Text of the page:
However, as amazing as the world building was, I did feel that the plot was perhaps a little weaker than that of the first book. Thunderhead is incredibly long for a young adult novel and really felt as though it lacked focus. While the previous instalment really just focused on Citra and Rowan as they competed to become Scythes, this time there were a number of other threads. The omniscient third person narrator followed Citra, Rowan and Faraday, but it also regularly focused on newcomers Munira and Greyson, as well as giving voice to the Thunderhead itself. It even sometimes gave voice to a number of other characters, many of which were secondary characters in the previous book.

For the most part, these threads felt disconnected. Thunderhead was very much a middle novel, taking a lot of time to manoeuvre the principle cast to where they need to be for the next instalment. The only two plot threads that really collided were Citra and Rowan’s, and this was not really until the climax of the novel. This was a bit of a shame, as it meant that the plot of Thunderhead is a difficult to define in its own right. It felt more as though it was an extended to build up to what looks to be an explosive final instalment.

Yet, despite Thunderhead’s length, I found that I never got bored. That is not to say that the book was flawless. It shared Scythe’s tendency towards exposition and annoyingly glossed over a few early plot points, such as Tyger’s fate. However, Shusterman is masterful in the way that he builds tension and this is precisely what kept me turning the page. It was clear from the very first attempt at Citra and Scythe Curie’s life that something terrible was building, but it was not until the final few chapters when the true horror of the villain’s plan became clear. This horrifying twist was unpredictable and it did make me very excited to find out what will happen to the survivors in the next book.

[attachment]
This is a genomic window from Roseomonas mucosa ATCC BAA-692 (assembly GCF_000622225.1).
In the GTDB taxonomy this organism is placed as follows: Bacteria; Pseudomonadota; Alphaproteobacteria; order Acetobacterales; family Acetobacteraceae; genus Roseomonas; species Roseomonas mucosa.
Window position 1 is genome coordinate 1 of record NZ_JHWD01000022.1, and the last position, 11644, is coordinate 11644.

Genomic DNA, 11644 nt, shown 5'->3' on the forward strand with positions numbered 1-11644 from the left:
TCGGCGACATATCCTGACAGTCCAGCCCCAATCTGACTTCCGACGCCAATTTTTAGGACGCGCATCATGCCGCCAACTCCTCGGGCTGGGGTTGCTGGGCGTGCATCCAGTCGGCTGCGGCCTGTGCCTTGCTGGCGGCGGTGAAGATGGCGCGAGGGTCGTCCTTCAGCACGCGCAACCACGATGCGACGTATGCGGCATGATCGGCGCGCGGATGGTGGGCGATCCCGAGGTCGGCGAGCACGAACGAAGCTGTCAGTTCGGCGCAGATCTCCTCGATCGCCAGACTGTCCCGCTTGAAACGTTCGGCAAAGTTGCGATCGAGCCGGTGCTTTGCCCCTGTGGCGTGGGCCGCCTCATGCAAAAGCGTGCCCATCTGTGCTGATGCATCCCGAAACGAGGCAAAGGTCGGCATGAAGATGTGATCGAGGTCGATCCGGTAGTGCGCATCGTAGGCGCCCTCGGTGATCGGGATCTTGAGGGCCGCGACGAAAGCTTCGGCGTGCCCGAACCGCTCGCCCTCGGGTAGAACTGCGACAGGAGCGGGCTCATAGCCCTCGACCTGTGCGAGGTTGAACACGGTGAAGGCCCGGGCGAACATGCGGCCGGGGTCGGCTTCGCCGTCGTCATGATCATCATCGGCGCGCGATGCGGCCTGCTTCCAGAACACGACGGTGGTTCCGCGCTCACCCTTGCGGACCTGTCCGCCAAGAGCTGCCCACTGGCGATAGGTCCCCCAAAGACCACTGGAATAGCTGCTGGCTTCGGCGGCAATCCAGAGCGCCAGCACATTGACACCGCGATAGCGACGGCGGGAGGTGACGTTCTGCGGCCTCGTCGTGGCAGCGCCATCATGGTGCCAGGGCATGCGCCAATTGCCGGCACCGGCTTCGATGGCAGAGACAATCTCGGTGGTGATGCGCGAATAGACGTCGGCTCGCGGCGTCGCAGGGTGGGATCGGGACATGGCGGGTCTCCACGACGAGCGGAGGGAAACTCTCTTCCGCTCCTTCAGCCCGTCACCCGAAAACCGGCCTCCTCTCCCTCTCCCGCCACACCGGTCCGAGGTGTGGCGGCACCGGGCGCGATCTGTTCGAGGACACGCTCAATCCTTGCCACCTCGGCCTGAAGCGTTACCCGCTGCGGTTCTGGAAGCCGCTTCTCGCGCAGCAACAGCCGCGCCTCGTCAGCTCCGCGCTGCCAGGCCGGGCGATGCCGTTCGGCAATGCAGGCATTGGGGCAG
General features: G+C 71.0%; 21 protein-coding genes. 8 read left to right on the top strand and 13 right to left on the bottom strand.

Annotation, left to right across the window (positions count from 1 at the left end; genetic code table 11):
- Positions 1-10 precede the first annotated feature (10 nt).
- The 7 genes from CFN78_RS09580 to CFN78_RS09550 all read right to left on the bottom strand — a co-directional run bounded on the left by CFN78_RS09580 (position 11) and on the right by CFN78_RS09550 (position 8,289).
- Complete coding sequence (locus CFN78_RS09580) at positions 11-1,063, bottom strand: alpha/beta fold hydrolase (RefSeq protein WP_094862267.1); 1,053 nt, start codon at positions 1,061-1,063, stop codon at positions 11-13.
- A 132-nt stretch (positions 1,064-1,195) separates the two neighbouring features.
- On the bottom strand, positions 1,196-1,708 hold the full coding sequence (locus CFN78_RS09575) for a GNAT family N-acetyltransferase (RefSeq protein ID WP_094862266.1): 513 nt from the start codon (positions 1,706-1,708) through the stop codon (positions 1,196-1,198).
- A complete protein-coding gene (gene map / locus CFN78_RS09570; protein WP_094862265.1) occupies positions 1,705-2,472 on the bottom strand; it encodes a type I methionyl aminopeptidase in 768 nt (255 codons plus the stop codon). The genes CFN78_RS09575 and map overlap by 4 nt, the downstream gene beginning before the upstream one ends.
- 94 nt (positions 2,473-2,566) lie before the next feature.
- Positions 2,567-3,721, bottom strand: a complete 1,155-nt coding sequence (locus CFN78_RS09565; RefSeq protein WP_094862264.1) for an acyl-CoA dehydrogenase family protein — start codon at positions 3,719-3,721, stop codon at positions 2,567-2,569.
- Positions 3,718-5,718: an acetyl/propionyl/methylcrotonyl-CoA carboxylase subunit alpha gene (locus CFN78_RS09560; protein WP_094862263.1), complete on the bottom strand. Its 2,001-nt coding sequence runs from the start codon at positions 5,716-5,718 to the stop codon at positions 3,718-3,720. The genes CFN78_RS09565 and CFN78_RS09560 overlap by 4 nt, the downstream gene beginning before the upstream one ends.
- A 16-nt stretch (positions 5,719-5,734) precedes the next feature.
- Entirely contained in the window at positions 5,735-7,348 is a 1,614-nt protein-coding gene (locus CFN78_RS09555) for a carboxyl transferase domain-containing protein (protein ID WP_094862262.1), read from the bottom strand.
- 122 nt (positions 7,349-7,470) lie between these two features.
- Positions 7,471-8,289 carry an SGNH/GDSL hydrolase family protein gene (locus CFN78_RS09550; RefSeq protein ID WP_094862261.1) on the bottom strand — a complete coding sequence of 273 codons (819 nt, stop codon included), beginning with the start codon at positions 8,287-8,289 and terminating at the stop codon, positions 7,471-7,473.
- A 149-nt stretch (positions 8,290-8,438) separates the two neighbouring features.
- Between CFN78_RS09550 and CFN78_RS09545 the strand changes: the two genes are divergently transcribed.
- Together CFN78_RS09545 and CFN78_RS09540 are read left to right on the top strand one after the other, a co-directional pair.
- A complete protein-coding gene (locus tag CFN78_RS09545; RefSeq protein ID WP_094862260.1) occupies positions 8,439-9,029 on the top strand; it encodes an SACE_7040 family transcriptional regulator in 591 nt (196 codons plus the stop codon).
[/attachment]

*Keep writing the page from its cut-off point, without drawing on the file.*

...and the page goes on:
In terms of characterisation, Thunderhead was also very strong. Citra, in particular, has an excellent character arc in this book. I liked the way in which the narrative flipped between referring to her as Citra and as Scythe Anastasia, depending on her psychological state on page. The awkward thanksgiving dinner with her family and the way in which young Scythes have begun to look up to her also served to emphasise just how far she has developed as a character.

While it felt as though there was a lot less focus on Rowan in this novel, his spell as Scythe Lucifer also raised some moral dilemmas. While it was hard not to root for him as he was targeting some pretty terrible people, there was a lot of room for ethical debate in the way that he chose his victims. I also thought the way that his rash actions in Scythe came back to haunt him felt very fitting. So much of this book could have been avoided if he had not targeted his enemies so viciously in Scythe.

The two newcomers – Munira and Greyson – were also set up well in this novel. While it did not feel as though they were given a lot to do this time around, both of them were introduced as strong and well-rounded individuals. While I would have liked to have seen more of Munira in particular, I am still incredibly curious to see what role they will play in the next instalment.

Anyhow, that’s about all that I have to say. All in all, Thunderhead was a bit of a middle novel. While it was a thoroughly enjoyable read, it still felt as thought it was mostly just set up for the final instalment. Still, based on the climax of this novel, I am now very eager to see this series through to the end. I really can’t wait to see what horrors the next book will have in store for Citra and Rowan.

Thunderhead can be purchased as a Paperback, eBook and Audio Book on

1 Comment (+add yours?)

  1. Trackback: The Toll | Arkham Reviews